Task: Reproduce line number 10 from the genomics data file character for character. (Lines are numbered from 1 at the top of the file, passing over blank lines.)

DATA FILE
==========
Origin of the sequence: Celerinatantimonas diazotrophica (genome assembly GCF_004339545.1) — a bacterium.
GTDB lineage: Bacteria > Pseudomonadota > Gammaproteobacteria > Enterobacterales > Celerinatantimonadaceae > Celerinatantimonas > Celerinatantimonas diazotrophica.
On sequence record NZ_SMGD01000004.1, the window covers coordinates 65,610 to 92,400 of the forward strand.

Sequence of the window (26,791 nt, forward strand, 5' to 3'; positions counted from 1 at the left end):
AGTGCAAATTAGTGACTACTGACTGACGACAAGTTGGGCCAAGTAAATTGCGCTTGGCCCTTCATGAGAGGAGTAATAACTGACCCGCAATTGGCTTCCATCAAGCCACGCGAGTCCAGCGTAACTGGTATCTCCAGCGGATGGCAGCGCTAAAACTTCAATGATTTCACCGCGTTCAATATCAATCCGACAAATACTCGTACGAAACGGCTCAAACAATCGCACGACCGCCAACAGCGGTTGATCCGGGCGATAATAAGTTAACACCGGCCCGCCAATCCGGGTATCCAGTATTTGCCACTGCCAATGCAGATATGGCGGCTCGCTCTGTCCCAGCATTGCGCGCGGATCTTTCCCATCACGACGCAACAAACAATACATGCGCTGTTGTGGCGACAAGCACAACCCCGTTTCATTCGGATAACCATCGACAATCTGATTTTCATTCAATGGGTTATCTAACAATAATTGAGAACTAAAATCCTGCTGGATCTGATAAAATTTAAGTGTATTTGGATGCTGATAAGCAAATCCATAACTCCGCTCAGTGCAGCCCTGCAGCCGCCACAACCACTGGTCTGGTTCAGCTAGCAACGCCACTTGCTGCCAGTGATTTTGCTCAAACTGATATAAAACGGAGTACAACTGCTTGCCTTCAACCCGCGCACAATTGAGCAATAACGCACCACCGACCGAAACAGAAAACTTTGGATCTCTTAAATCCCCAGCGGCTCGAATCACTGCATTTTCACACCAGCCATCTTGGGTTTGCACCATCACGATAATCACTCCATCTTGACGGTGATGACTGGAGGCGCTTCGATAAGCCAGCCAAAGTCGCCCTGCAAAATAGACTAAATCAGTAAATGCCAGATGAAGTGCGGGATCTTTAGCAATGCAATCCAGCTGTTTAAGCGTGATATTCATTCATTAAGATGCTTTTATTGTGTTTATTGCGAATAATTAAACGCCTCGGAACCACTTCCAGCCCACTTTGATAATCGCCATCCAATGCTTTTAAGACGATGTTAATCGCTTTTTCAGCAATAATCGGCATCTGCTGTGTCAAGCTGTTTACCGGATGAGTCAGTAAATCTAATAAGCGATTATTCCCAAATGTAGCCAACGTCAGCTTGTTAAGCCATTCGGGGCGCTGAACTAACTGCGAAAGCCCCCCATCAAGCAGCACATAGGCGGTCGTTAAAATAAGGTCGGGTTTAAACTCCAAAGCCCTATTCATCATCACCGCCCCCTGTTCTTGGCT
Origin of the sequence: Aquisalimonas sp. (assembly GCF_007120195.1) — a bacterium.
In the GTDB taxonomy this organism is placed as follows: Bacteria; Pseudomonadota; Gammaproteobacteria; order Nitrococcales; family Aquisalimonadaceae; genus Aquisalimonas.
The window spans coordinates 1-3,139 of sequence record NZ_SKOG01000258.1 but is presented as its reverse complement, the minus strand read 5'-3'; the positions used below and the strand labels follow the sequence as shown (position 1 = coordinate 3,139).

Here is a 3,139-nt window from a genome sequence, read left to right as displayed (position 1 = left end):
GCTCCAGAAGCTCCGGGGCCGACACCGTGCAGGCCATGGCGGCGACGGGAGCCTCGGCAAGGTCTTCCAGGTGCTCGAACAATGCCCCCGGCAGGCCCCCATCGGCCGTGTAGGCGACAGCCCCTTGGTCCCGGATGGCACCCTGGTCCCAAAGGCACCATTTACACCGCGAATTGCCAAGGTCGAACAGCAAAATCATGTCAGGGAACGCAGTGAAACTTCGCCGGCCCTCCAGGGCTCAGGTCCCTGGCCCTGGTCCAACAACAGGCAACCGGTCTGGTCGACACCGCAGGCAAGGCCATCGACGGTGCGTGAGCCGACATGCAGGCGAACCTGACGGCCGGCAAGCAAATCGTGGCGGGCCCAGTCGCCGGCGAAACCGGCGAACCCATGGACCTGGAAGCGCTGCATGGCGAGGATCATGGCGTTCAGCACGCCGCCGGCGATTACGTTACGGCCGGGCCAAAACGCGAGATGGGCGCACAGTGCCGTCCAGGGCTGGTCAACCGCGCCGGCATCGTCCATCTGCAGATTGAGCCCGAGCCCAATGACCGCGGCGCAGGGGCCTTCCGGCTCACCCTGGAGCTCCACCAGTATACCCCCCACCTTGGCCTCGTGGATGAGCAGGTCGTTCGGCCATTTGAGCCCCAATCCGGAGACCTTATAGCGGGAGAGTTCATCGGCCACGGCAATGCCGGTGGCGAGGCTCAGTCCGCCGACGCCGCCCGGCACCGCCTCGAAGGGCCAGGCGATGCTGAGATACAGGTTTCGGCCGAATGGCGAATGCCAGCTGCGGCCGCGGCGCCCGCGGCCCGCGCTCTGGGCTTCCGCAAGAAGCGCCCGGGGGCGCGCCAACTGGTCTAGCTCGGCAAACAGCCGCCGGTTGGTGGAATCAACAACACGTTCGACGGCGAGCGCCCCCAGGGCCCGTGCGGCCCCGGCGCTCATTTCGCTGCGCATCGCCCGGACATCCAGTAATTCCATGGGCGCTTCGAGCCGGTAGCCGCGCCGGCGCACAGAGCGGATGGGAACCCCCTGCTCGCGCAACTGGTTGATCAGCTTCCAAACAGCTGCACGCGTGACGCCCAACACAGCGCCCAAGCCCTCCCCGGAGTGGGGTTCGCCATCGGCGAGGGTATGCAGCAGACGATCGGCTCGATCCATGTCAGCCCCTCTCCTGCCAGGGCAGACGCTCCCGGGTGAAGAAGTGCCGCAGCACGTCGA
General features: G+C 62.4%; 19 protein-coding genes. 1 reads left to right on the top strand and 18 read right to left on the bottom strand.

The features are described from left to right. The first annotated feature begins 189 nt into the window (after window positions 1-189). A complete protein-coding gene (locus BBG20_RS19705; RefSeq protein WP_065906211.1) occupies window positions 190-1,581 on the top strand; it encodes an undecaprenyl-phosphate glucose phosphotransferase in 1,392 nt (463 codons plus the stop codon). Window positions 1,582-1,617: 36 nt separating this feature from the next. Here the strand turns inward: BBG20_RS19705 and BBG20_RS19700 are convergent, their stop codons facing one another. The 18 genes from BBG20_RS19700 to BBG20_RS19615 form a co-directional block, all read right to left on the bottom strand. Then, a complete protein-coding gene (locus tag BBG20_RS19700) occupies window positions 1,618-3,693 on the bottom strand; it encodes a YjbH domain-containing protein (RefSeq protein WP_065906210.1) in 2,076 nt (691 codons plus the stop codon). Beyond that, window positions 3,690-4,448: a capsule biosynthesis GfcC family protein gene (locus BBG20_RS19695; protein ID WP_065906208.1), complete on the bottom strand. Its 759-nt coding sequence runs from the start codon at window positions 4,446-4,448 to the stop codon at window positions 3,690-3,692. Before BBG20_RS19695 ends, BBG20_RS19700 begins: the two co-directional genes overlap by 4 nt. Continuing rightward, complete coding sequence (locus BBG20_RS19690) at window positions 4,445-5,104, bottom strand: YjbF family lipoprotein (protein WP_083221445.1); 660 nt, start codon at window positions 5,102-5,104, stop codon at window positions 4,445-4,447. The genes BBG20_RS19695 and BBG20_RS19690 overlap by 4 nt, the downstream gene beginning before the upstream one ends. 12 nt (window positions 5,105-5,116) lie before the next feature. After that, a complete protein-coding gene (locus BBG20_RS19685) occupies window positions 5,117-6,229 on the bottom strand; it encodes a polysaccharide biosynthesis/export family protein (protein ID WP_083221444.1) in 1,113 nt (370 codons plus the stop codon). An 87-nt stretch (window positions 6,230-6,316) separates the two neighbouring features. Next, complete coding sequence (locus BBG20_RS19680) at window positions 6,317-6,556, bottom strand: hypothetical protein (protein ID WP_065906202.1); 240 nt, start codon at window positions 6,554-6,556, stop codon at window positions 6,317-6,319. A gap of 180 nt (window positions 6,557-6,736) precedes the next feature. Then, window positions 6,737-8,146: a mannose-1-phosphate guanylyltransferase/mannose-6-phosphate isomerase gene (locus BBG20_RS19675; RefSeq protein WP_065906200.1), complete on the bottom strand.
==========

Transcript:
GCTCCAGAAGCTCCGGGGCCGACACCGTGCAGGCCATGGCGGCGACGGGAGCCTCGGCAAGGTCTTCCAGGTGCTCGAACAATGCCCCCGGCAGGCCCCCATCGGCCGTGTAGGCGACAGCCCCTTGGTCCCGGATGGCACCCTGGTCCCAAAGGCACCATTTACACCGCGAATTGCCAAGGTCGAACAGCAAAATCATGTCAGGGAACGCAGTGAAACTTCGCCGGCCCTCCAGGGCTCAGGTCCCTGGCCCTGGTCCAACAACAGGCAACCGGTCTGGTCGACACCGCAGGCAAGGCCATCGACGGTGCGTGAGCCGACATGCAGGCGAACCTGACGGCCGGCAAGCAAATCGTGGCGGGCCCAGTCGCCGGCGAAACCGGCGAACCCATGGACCTGGAAGCGCTGCATGGCGAGGATCATGGCGTTCAGCACGCCGCCGGCGATTACGTTACGGCCGGGCCAAAACGCGAGATGGGCGCACAGTGCCGTCCAGGGCTGGTCAACCGCGCCGGCATCGTCCATCTGCAGATTGAGCCCGAGCCCAATGACCGCGGCGCAGGGGCCTTCCGGCTCACCCTGGAGCTCCACCAGTATACCCCCCACCTTGGCCTCGTGGATGAGCAGGTCGTTCGGCCATTTGAGCCCCAATCCGGAGACCTTATAGCGGGAGAGTTCATCGGCCACGGCAATGCCGGTGGCGAGGCTCAGTCCGCCGACGCCGCCCGGCACCGCCTCGAAGGGCCAGGCGATGCTGAGATACAGGTTTCGGCCGAATGGCGAATGCCAGCTGCGGCCGCGGCGCCCGCGGCCCGCGCTCTGGGCTTCCGCAAGAAGCGCCCGGGGGCGCGCCAACTGGTCTAGCTCGGCAAACAGCCGCCGGTTGGTGGAATCAACAACACGTTCGACGGCGAGCGCCCCCAGGGCCCGTGCGGCCCCGGCGCTCATTTCGCTGCGCATCGCCCGGACATCCAGTAATTCCATGGGCGCTTCGAGCCGGTAGCCGCGCCGGCGCACAGAGCGGATGGGAACCCCCTGCTCGCGCAACTGGTTGATCAGCTTCCAAACAGCTGCACGCGTGACGCCCAACACAGCGCCCAAGCCCTCCCCGGAGTGGGGTTCGCCATCGGCGAGGGTATGCAGCAGACGATCGGCTCGATCCATGTCAGCCCCTCTCCTGCCAGGGCAGACGCTCCCGGGTGAAGAAGTGCCGCAGCACGTCGA